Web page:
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Custom Flat Bar Stolen - Need suggestions for replacement, please

Discussion in 'Pedal Powered' started by Big.Wayne, 18 May 2021.

  1. Big.Wayne


    Joined: 11 Sep 2003

    Posts: 14,703

    Location: London

    Hello Brothers/Sisters of the wheel,

    I spent five years building up a flat bar road bike and sadly it's been stolen. Portable angle grinder job while I was having dinner with a friend sigh... :(


    No insurance so I'm well out of pocket but more gutted about all the time I spent tuning and customising my steed to get it just so. If any kind soul could give us some pointers on buying a replacement I would appreciate it. The specs of were as follows:

    • Steel Frame 700c Shimano Flat Bar Road Bike
    • 9spd 105 Triple (27 spd 30/42/52t and 11/26t)
    • XT Fluid disk brakes (not pictured but recently installed)

    It's the flat bar bit that seems a bit harder to find/spec as most of the road components are drop bar. I love the road bike drive train but I prefer a flat bar for my commuting around London. Was rocking a 52t big chainring and 11t-26t cassette.

    Can anyone throw me some pointers/recommendations please for a company that sells good flat bar road bikes, preferably steel frame but would consider aluminium? (no carbon fibre if poss).

    I like a big range on the drivetrain but probably get away with an 11speed double, I'm also interested in these thru-axle wheels. I'm not sure if I will be able to buy something perfect off the shelf so if I cant find something prebuilt I'm prepared to buy all the parts, have some wheels built and get my LBS to construct it or buy something prebuilt and customise that.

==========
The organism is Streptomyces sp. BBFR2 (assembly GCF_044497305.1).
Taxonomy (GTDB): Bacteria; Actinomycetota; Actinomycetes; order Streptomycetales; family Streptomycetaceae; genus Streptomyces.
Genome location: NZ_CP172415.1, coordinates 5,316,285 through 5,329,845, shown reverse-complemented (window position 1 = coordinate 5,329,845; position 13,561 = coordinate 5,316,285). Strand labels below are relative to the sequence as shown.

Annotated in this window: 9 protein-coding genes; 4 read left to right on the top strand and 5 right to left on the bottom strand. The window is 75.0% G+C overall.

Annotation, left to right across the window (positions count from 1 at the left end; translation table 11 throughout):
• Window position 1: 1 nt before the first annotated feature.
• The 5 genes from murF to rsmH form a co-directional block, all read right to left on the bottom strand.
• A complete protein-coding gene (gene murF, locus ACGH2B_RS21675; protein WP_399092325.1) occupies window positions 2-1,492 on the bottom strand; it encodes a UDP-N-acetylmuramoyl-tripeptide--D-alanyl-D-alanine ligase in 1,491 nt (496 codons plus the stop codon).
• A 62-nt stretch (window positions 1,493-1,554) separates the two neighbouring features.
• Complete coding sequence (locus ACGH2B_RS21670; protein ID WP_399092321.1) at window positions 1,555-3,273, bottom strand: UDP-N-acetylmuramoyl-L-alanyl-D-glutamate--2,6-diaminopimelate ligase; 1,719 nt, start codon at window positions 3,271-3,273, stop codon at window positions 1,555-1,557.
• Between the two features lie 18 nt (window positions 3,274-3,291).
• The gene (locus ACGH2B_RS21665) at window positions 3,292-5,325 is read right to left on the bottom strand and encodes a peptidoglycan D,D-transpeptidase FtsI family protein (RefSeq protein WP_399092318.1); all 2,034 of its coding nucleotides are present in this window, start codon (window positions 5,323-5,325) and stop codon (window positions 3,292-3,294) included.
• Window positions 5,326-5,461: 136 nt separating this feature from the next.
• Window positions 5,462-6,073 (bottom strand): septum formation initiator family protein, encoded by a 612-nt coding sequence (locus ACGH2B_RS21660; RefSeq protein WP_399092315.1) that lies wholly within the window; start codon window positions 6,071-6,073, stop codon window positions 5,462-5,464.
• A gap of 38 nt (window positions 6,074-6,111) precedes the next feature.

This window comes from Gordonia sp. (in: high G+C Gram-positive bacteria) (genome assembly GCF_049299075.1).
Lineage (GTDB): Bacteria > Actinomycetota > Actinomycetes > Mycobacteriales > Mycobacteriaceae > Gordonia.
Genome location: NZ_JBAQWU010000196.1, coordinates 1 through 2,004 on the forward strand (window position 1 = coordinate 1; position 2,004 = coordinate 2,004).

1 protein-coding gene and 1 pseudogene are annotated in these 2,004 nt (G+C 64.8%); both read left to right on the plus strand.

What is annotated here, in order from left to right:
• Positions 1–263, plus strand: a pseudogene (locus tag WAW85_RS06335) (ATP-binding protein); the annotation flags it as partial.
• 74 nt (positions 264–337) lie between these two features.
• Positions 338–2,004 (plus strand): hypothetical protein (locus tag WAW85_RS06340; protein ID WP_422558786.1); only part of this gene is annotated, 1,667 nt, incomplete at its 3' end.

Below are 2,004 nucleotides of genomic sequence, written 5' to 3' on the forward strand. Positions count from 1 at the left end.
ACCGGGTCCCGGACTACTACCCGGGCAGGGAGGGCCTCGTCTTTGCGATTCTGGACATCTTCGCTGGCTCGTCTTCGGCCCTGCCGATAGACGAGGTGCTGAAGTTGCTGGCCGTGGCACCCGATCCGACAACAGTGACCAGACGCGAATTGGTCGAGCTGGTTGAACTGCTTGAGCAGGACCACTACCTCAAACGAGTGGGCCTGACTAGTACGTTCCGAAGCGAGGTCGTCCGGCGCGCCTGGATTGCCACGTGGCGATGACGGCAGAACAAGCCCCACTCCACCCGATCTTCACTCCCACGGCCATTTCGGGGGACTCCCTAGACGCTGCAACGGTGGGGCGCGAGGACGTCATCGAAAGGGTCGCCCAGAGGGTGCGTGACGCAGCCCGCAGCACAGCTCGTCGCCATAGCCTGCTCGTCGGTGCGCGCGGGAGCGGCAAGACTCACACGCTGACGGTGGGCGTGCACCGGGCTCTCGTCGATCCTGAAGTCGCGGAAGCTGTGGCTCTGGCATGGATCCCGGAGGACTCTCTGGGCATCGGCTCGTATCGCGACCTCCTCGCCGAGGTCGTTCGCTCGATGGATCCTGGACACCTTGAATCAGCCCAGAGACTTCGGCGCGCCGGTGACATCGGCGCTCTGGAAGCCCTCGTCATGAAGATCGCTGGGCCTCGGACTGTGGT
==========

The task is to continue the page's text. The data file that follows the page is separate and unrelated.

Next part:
The budget is about £1000-£1500 which can go higher but I worry about a future theft and not sure I want to get insurance. Thanks in advance for any pointers tips on a replacement!
  2. Begbie


    Joined: 20 Oct 2004

    Posts: 25,369

    Location: ....

    That sucks. Such a shame Planet X only do Carbon now, they had some banging good deals on ali before. Ribble do one, but there is loads of options out there.


    Albiet this is a gravel bike! But Gravel bikes are better anyway unless you're racing ;)


    Again another adventure/gravel (sadly the case with most flat bars) I liked the look of these when researching my last bike and seems to tick most of your boxes.

    The biggest issue of buying parts is the availability at the moment, there seems to be no groupsets about (at least in the mountain bike side).

    Cotic do a very nice steel frame too. Would probably be my choice, but maybe a tad out the price range?
    Last edited: 28 May 2021
  3. Big.Wayne


    Joined: 11 Sep 2003

    Posts: 14,703

    Location: London

    Hi Begbie,